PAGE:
Rough time for Israel’s spin doctors

The fantasy offered by COGAT, the bureaucratic arm of Israel’s military occupation, so fervently believed in by handshaking and hugging American and European officials, sure seems nice.

Palestinian farmers and Israeli merchants find unity and profit in growing guava with the helping hand of Israel’s euphemistically named Civil Administration, actually a military body. What sweet fruit springs forth from economic peace.

“Our main goal at the Agriculture Unit of the Civil Administration is to support and develop Palestinian agriculture,” Samir Muadi, the head of the unit, claims in a video recently tweeted by COGAT.

A spoonful of propaganda will help the collective punishment go down, COGAT’s social media strategy seems to be.

For every five or so tweets repackaging Israel’s economy-destroying movement restrictions as humanitarian facilitation, one open admission of a war crime or threat against Palestinian protesters’ lives.

“Where babies die alone”

It hasn’t been an easy time for COGAT.

The benevolent mask has been torn off as multiple international publications have reported on the death of a Palestinian child from Gaza who was forced to undergo medical treatment in Jerusalem without the company of either of her parents last month.

Aisha Lulu, 5, had brain cancer and required specialized treatment unavailable in Gaza. None of her relatives were given permission to accompany her to Jerusalem. Aisha eventually made her way with a friend of the family – a stranger to the traumatized little girl.

“Sick Gaza child caught in Israeli permit system dies alone,” an AP headline reads.

“A Jerusalem hospital where Palestinian babies die alone: Israeli blockade on Gaza means parents are separated from critically ill children,” according to The Guardian.

COGAT’s response was that the girl’s parents signed a waiver declining to accompany their daughter. It was “due to their own choice” that their child underwent life-saving treatment alone, treatment that was ultimately unsuccessful, according to COGAT.

Aisha’s parents reject the claim.

“Neither I nor her mother would leave our child alone to be treated somewhere far from us. This [statement] is a lie,” Aisha’s father Wassim told The Electronic Intifada.

The Israeli claim defies logic and relies for whatever credibility it seeks to have on racist stereotypes – a staple of Israeli propaganda – that Palestinian parents don’t care about their children as much as other people do. But what parents anywhere in the world would voluntarily send a seriously ill child to be treated far from home and all alone?

And since when has Israel cared about the well-being of Palestinian children?

Aisha’s is not an isolated case.

Hiba Swailam received permission to travel to Jerusalem “to give birth to gravely ill triplets two months early,” The Guardian reported this week.

The mother’s permit expired, forcing her return to Gaza.

“She was not there when her first child died at nine days old, or two weeks later when her second baby also died. She was informed by phone.”

The condition of one of the babies who died may have been improved by breastfeeding, according to doctors who treated the children.

“Human error” or calculated policy?

COGAT’s explanation for its cruel separation of a mother from her vulnerable newborn babies? “Human error in the application forms,” according to The Guardian.

The military body also blamed Hamas and the Palestinian Authority for the crisis in Gaza’s health sector, which is in fact overwhelmed by a staggering number of catastrophic injuries caused by Israel’s use of military weapons against unarmed demonstrators week after week.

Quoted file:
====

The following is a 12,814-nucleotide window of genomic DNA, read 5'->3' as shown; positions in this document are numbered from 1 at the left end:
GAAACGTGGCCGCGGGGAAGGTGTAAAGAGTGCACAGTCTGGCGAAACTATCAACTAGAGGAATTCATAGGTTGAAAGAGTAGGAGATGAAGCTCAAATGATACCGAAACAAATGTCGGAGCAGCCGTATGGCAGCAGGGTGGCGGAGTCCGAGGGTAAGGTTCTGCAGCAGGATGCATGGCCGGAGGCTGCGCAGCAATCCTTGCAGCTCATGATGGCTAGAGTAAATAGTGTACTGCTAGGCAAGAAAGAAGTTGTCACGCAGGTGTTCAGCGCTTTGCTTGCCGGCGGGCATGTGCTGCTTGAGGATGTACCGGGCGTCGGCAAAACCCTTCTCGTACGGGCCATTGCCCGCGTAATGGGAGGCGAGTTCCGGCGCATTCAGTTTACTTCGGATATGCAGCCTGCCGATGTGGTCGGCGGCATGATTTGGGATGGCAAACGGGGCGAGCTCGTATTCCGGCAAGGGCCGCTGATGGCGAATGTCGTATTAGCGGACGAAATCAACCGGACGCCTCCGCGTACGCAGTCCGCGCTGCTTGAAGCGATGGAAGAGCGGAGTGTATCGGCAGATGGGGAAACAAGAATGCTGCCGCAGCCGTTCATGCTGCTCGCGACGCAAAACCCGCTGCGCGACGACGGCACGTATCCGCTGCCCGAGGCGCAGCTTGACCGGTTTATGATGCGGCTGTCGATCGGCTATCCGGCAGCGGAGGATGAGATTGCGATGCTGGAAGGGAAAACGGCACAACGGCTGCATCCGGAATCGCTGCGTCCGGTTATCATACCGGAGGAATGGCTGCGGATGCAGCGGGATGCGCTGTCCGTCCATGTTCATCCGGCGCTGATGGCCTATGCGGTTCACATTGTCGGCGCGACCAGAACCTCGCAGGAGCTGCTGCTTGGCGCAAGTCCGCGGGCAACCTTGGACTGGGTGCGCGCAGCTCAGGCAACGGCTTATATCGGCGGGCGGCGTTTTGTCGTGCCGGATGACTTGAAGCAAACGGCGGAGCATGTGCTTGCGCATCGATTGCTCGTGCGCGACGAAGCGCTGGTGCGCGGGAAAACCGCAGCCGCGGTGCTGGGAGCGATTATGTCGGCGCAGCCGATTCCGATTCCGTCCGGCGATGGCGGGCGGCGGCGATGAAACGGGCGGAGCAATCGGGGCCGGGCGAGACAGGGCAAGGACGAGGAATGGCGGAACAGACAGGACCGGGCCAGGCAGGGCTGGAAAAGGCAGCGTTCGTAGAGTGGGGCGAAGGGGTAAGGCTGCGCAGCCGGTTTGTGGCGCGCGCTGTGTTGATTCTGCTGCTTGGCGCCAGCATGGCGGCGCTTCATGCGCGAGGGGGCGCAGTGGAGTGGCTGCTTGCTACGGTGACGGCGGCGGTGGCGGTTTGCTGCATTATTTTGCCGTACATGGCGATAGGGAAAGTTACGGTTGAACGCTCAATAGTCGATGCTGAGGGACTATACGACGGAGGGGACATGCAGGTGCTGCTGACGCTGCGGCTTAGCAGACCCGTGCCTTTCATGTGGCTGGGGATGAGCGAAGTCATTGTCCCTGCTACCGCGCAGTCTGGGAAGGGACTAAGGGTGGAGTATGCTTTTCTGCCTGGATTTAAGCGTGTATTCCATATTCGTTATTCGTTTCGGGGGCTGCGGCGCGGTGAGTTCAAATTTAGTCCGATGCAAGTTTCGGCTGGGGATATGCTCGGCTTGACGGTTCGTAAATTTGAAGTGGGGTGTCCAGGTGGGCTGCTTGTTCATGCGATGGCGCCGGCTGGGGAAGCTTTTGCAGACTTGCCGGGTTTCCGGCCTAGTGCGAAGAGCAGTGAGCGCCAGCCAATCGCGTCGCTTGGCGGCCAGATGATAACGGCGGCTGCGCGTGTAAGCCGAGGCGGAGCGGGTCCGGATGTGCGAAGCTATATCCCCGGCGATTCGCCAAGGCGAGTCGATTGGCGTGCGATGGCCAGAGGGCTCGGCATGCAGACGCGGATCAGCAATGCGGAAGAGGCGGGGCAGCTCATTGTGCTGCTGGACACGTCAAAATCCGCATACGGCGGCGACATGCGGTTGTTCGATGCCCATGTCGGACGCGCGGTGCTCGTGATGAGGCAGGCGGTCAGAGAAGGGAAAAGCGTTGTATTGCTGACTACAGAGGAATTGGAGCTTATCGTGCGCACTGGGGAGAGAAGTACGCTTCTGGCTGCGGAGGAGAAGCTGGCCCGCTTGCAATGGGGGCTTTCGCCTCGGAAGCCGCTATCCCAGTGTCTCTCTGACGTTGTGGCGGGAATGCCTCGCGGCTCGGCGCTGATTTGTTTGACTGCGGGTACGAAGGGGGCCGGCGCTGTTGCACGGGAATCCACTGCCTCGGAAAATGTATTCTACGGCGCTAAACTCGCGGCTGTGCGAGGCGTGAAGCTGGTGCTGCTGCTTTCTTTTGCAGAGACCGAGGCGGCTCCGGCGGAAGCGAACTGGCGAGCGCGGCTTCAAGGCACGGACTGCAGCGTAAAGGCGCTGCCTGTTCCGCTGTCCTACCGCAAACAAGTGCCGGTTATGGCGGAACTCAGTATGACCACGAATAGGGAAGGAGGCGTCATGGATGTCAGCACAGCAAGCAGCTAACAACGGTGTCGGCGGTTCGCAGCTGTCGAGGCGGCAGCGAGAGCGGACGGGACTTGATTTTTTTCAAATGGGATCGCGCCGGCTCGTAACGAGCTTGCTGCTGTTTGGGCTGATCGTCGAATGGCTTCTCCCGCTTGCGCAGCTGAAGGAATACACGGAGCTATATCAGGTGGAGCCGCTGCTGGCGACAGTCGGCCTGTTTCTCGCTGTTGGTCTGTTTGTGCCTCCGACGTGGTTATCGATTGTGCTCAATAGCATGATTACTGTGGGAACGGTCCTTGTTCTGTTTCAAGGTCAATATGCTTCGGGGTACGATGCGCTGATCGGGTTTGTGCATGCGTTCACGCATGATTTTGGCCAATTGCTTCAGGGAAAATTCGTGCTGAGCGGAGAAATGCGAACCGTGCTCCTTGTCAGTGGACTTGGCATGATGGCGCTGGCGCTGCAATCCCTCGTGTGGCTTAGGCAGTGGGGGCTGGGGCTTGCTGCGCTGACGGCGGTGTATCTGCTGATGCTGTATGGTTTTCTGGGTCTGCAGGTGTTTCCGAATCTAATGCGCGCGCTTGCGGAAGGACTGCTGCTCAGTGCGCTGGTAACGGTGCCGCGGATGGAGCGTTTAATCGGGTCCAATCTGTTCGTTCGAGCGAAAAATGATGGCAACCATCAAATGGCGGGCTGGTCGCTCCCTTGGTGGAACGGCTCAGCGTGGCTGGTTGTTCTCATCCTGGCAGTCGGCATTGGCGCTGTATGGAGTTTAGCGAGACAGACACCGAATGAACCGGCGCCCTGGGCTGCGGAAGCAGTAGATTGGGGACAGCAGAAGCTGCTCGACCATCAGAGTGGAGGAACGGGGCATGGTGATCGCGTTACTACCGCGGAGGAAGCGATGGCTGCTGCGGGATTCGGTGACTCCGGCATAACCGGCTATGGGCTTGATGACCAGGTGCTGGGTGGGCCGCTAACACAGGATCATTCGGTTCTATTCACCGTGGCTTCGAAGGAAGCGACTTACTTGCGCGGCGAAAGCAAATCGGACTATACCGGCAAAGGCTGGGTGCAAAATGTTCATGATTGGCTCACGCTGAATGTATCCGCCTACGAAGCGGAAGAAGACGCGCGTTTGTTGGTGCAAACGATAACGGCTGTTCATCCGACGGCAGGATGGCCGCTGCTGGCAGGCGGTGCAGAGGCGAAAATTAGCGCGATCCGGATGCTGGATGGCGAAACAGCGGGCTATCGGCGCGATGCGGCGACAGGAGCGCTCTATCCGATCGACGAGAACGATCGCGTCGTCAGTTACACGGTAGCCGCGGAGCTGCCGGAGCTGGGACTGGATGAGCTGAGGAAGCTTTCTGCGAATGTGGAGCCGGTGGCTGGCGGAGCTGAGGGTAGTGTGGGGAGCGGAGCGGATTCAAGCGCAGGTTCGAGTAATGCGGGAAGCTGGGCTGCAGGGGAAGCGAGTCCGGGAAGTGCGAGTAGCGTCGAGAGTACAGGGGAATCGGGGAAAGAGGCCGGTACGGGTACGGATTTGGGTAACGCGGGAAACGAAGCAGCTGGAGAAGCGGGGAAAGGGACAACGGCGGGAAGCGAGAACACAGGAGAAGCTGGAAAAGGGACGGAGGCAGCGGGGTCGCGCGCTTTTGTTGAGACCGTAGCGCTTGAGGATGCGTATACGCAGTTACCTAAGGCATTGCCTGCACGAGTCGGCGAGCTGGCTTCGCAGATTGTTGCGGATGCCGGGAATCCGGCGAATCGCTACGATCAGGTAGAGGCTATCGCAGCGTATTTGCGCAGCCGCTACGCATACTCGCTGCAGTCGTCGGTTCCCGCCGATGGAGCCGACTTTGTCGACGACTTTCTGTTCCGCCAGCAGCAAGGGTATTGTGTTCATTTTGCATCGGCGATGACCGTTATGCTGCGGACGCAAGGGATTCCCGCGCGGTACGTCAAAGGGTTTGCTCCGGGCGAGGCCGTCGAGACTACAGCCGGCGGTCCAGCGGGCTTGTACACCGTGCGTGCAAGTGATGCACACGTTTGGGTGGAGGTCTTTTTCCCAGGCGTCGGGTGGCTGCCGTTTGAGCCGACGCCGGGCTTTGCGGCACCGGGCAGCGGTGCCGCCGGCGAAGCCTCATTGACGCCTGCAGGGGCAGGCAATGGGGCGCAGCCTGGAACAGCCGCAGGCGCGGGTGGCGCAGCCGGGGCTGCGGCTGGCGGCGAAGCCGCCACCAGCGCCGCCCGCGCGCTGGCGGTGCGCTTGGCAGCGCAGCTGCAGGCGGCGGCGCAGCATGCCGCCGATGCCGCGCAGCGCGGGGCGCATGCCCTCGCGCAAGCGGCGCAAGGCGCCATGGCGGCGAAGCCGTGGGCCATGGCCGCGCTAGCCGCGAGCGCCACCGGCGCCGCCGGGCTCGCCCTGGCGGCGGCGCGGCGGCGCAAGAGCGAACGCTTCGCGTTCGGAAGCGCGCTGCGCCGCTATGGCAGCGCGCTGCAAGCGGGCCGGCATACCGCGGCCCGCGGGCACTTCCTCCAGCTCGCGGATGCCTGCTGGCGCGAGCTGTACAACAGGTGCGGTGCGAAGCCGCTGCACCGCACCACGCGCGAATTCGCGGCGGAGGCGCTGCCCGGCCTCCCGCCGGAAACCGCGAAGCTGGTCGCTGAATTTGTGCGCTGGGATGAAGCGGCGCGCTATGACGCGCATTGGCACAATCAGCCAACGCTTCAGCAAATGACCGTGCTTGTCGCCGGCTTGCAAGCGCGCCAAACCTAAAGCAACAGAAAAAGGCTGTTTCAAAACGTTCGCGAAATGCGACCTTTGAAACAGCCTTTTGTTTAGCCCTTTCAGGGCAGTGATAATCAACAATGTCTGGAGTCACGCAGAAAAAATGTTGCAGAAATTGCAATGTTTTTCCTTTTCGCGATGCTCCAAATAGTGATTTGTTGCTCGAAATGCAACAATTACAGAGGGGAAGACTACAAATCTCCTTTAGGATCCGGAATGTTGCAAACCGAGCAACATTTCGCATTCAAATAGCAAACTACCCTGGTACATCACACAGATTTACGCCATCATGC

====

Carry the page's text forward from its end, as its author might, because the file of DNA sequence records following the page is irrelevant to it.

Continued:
COGAT also boasted that it is “active in the issuance of tens of thousands of permits for patients as well as in the issuance of permits for Palestinian physicians, who receive training at hospitals in Israel.”

But the numbers don’t lie.

The timely approval of patient permits has plummeted from more than 90 percent of applications submitted in 2012 to 61 percent last year, according to World Health Organization figures.

Fewer than half of all patient companion applications were approved in 2018.

Since the beginning of that year, “56 babies from Gaza were separated from their mothers and fathers, six of whom perished without a parent present,” The Guardian reports, citing Al-Makassed hospital in Jerusalem.

And in 2017, the World Health Organization documented that 54 Palestinians died waiting for Israeli permits to leave Gaza for medical treatment.

Most of them were cancer patients.

Families in the West Bank face similar restrictions.

“The separation of children from their families is so common that Palestinian hospitals in Jerusalem provide tablets for them to make Skype calls,” The Guardian adds.

Children languish and die alone not because their parents declined to accompany them or because of human error. It’s calculated and cruel Israeli policy.

It’s the reality that COGAT hopes to twist with its social media propaganda.

No one should swallow those lies, especially those in a position to hold Israel to account for its crimes.




"Patients come from #Gaza to receive medical treatment in #Israel every day, but not all of those patients are always human."

COGAT's tweet in abbreviated form fully describes the apartheid regime's attitude toward Palestinians. Anyone who still thinks the BDS campaign is too radical (or even racist) should dwell on the facts presented in this article. These are wanton, deliberate crimes against humanity as an act of national policy. How can such cruelty be justified? A state built on these foundations deserves unstinting opposition. BDS is a principal tool in our struggle for justice. Let's use it daily, in new and creative ways.

Maureen Clare Murphy

Maureen Clare Murphy's picture

Maureen Clare Murphy is senior editor of The Electronic Intifada.